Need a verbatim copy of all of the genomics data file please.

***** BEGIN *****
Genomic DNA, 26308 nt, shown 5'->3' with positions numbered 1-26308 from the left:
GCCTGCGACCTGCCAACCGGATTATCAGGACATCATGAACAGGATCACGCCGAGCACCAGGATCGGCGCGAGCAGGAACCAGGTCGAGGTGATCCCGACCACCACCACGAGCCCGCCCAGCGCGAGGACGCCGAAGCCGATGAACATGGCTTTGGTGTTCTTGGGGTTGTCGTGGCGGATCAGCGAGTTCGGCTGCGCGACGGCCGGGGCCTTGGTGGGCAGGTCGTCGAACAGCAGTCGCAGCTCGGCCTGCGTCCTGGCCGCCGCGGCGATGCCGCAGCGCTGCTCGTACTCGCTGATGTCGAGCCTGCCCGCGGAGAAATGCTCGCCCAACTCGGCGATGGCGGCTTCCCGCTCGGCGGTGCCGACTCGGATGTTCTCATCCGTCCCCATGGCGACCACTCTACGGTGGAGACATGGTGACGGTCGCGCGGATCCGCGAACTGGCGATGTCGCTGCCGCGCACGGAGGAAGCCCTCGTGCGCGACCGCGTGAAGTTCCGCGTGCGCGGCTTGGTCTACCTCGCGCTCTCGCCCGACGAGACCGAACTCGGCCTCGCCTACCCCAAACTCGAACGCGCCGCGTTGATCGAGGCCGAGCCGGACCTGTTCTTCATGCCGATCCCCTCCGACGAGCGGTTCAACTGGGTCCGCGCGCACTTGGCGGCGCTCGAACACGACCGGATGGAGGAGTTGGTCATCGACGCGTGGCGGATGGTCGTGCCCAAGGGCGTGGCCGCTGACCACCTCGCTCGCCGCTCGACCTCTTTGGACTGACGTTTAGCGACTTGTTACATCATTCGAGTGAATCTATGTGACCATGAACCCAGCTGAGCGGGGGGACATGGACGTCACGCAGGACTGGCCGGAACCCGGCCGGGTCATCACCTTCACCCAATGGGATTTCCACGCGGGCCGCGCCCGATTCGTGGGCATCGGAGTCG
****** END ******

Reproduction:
Genomic DNA, 26308 nt, shown 5'->3' with positions numbered 1-26308 from the left:
GCCTGCGACCTGCCAACCGGATTATCAGGACATCATGAACAGGATCACGCCGAGCACCAGGATCGGCGCGAGCAGGAACCAGGTCGAGGTGATCCCGACCACCACCACGAGCCCGCCCAGCGCGAGGACGCCGAAGCCGATGAACATGGCTTTGGTGTTCTTGGGGTTGTCGTGGCGGATCAGCGAGTTCGGCTGCGCGACGGCCGGGGCCTTGGTGGGCAGGTCGTCGAACAGCAGTCGCAGCTCGGCCTGCGTCCTGGCCGCCGCGGCGATGCCGCAGCGCTGCTCGTACTCGCTGATGTCGAGCCTGCCCGCGGAGAAATGCTCGCCCAACTCGGCGATGGCGGCTTCCCGCTCGGCGGTGCCGACTCGGATGTTCTCATCCGTCCCCATGGCGACCACTCTACGGTGGAGACATGGTGACGGTCGCGCGGATCCGCGAACTGGCGATGTCGCTGCCGCGCACGGAGGAAGCCCTCGTGCGCGACCGCGTGAAGTTCCGCGTGCGCGGCTTGGTCTACCTCGCGCTCTCGCCCGACGAGACCGAACTCGGCCTCGCCTACCCCAAACTCGAACGCGCCGCGTTGATCGAGGCCGAGCCGGACCTGTTCTTCATGCCGATCCCCTCCGACGAGCGGTTCAACTGGGTCCGCGCGCACTTGGCGGCGCTCGAACACGACCGGATGGAGGAGTTGGTCATCGACGCGTGGCGGATGGTCGTGCCCAAGGGCGTGGCCGCTGACCACCTCGCTCGCCGCTCGACCTCTTTGGACTGACGTTTAGCGACTTGTTACATCATTCGAGTGAATCTATGTGACCATGAACCCAGCTGAGCGGGGGGACATGGACGTCACGCAGGACTGGCCGGAACCCGGCCGGGTCATCACCTTCACCCAATGGGATTTCCACGCGGGCCGCGCCCGATTCGTGGGCATCGGAGTCG